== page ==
Tuesday, June 30, 2009

Retirement Planning For Mid-Career







Mid-career is defined as the period following your 20's and 30's but ends 5-10 years before your retirement. The length of "mid-career" retirement planning varies widely from person to person because some will retire in their 30's and others won't retire until their 70's. Some will have very long "mid-careers" and others will have very short "mid-careers".

Note that the middle years of your career are when two key factors work in your favor with regard to retirement planning. First, you’re probably entering your prime earning years, which means you may have more income you can channel into your retirement savings. Second, retirement is still far enough away that you may want to take advantage of investments with higher risk/return potential to help build your savings momentum.

Your retirement planning objectives for mid-career are two-fold: grow a nest egg large enough to support retirement and grow your financial intelligence to make smarter, more profitable, financial decisions. Where your 20's was simply about getting started building assets, your mid-career years are about turning up the volume on asset growth and your financial skills. It is the beginning point of real retirement planning but is still too far away from your actual retirement date to benefit from formality and over-planning.


The reason you don't want to get into formal retirement planning yet is because too many factors will change between now and when you actually retire. Much of the planning you would do now would just be invalidated by the time you reach actual retirement. Instead, focus the available resources you do have where they can make a difference. Emphasize your investment skills to grow your assets by developing your financial intelligence. It is a skill that will pay you for a lifetime, and by now your assets should be large enough to justify the time and effort required.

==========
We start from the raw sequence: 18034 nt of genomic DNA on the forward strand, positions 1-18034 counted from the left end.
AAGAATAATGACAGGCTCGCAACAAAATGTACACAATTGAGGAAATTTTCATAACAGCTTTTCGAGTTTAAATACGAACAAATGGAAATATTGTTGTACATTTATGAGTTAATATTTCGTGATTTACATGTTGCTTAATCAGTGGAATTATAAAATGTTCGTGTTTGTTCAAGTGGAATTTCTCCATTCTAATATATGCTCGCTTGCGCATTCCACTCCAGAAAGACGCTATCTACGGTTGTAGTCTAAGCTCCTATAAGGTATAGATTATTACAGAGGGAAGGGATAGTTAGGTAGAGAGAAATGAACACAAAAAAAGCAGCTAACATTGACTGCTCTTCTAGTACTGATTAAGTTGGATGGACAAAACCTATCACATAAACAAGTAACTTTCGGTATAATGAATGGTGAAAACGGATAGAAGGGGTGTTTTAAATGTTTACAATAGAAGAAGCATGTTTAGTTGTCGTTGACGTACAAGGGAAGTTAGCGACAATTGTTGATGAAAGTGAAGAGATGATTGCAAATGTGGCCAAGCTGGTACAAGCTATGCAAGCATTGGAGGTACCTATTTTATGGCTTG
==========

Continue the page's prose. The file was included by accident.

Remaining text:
Below are the mid-career action steps that you can add to the savings process you already put in place during your 20s:
  •  Build Your Financial Intelligence: Now is the time to begin learning more about investing and personal finance. Read books, listen to audio courses, and study the investment masters. You need to learn what works and what doesn't with investing so that you can hire smart money managers and make wise investment decisions.
The reason this is important is because the return on your assets will be a far greater determinant of your financial security than your savings abilities, and the return on your assets is a function of your investment knowledge and decision making. The sooner you learn the essential lessons the lower will be their cost in terms of investment mistakes.

By contributing to your investment education regularly you are compounding your financial intelligence just like regular contributions to your savings compound your wealth. Investing in your financial intelligence will pay you dividends for a lifetime. It is essential to a secure retirement and true financial independence.